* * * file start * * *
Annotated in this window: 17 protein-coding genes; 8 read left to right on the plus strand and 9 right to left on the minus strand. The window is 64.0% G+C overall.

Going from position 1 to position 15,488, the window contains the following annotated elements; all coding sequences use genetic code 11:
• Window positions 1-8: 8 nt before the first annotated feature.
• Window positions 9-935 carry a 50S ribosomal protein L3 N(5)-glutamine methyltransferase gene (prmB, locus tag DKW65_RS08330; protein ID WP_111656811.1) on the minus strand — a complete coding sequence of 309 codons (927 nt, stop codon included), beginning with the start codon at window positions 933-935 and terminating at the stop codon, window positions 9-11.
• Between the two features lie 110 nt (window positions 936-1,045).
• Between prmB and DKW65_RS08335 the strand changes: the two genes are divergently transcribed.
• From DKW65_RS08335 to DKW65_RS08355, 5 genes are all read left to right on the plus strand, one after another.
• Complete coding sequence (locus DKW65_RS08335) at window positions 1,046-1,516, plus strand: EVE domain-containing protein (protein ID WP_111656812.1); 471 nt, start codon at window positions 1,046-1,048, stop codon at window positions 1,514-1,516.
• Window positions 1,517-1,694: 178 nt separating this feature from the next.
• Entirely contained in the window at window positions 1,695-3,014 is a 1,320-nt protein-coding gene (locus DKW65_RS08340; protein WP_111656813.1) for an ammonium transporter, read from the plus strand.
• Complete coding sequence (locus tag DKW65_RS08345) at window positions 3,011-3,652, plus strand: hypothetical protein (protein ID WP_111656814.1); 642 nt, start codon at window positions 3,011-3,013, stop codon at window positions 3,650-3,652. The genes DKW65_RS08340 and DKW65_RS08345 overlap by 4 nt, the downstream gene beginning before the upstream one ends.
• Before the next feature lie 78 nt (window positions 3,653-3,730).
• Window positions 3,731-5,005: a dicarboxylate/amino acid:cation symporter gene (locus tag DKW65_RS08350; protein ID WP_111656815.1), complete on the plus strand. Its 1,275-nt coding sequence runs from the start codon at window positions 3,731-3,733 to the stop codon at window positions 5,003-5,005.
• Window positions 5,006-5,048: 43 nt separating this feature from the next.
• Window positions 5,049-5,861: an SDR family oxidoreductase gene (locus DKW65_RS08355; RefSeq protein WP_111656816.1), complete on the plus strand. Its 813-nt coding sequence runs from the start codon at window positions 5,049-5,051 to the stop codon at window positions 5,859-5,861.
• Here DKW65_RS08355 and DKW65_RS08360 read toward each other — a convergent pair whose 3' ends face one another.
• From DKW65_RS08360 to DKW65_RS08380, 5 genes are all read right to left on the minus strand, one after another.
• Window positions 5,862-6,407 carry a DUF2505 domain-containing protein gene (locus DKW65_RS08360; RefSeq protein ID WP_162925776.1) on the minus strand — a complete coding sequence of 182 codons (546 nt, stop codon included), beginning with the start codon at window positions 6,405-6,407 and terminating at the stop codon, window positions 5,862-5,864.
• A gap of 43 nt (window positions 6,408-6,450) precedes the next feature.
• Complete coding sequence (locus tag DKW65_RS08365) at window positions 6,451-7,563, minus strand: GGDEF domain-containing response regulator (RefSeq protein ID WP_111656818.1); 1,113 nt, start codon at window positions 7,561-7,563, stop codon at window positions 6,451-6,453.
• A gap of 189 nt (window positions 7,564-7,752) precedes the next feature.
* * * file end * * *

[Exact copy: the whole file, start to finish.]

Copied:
Annotated in this window: 17 protein-coding genes; 8 read left to right on the plus strand and 9 right to left on the minus strand. The window is 64.0% G+C overall.

Going from position 1 to position 15,488, the window contains the following annotated elements; all coding sequences use genetic code 11:
• Window positions 1-8: 8 nt before the first annotated feature.
• Window positions 9-935 carry a 50S ribosomal protein L3 N(5)-glutamine methyltransferase gene (prmB, locus tag DKW65_RS08330; protein ID WP_111656811.1) on the minus strand — a complete coding sequence of 309 codons (927 nt, stop codon included), beginning with the start codon at window positions 933-935 and terminating at the stop codon, window positions 9-11.
• Between the two features lie 110 nt (window positions 936-1,045).
• Between prmB and DKW65_RS08335 the strand changes: the two genes are divergently transcribed.
• From DKW65_RS08335 to DKW65_RS08355, 5 genes are all read left to right on the plus strand, one after another.
• Complete coding sequence (locus DKW65_RS08335) at window positions 1,046-1,516, plus strand: EVE domain-containing protein (protein ID WP_111656812.1); 471 nt, start codon at window positions 1,046-1,048, stop codon at window positions 1,514-1,516.
• Window positions 1,517-1,694: 178 nt separating this feature from the next.
• Entirely contained in the window at window positions 1,695-3,014 is a 1,320-nt protein-coding gene (locus DKW65_RS08340; protein WP_111656813.1) for an ammonium transporter, read from the plus strand.
• Complete coding sequence (locus tag DKW65_RS08345) at window positions 3,011-3,652, plus strand: hypothetical protein (protein ID WP_111656814.1); 642 nt, start codon at window positions 3,011-3,013, stop codon at window positions 3,650-3,652. The genes DKW65_RS08340 and DKW65_RS08345 overlap by 4 nt, the downstream gene beginning before the upstream one ends.
• Before the next feature lie 78 nt (window positions 3,653-3,730).
• Window positions 3,731-5,005: a dicarboxylate/amino acid:cation symporter gene (locus tag DKW65_RS08350; protein ID WP_111656815.1), complete on the plus strand. Its 1,275-nt coding sequence runs from the start codon at window positions 3,731-3,733 to the stop codon at window positions 5,003-5,005.
• Window positions 5,006-5,048: 43 nt separating this feature from the next.
• Window positions 5,049-5,861: an SDR family oxidoreductase gene (locus DKW65_RS08355; RefSeq protein WP_111656816.1), complete on the plus strand. Its 813-nt coding sequence runs from the start codon at window positions 5,049-5,051 to the stop codon at window positions 5,859-5,861.
• Here DKW65_RS08355 and DKW65_RS08360 read toward each other — a convergent pair whose 3' ends face one another.
• From DKW65_RS08360 to DKW65_RS08380, 5 genes are all read right to left on the minus strand, one after another.
• Window positions 5,862-6,407 carry a DUF2505 domain-containing protein gene (locus DKW65_RS08360; RefSeq protein ID WP_162925776.1) on the minus strand — a complete coding sequence of 182 codons (546 nt, stop codon included), beginning with the start codon at window positions 6,405-6,407 and terminating at the stop codon, window positions 5,862-5,864.
• A gap of 43 nt (window positions 6,408-6,450) precedes the next feature.
• Complete coding sequence (locus tag DKW65_RS08365) at window positions 6,451-7,563, minus strand: GGDEF domain-containing response regulator (RefSeq protein ID WP_111656818.1); 1,113 nt, start codon at window positions 7,561-7,563, stop codon at window positions 6,451-6,453.
• A gap of 189 nt (window positions 7,564-7,752) precedes the next feature.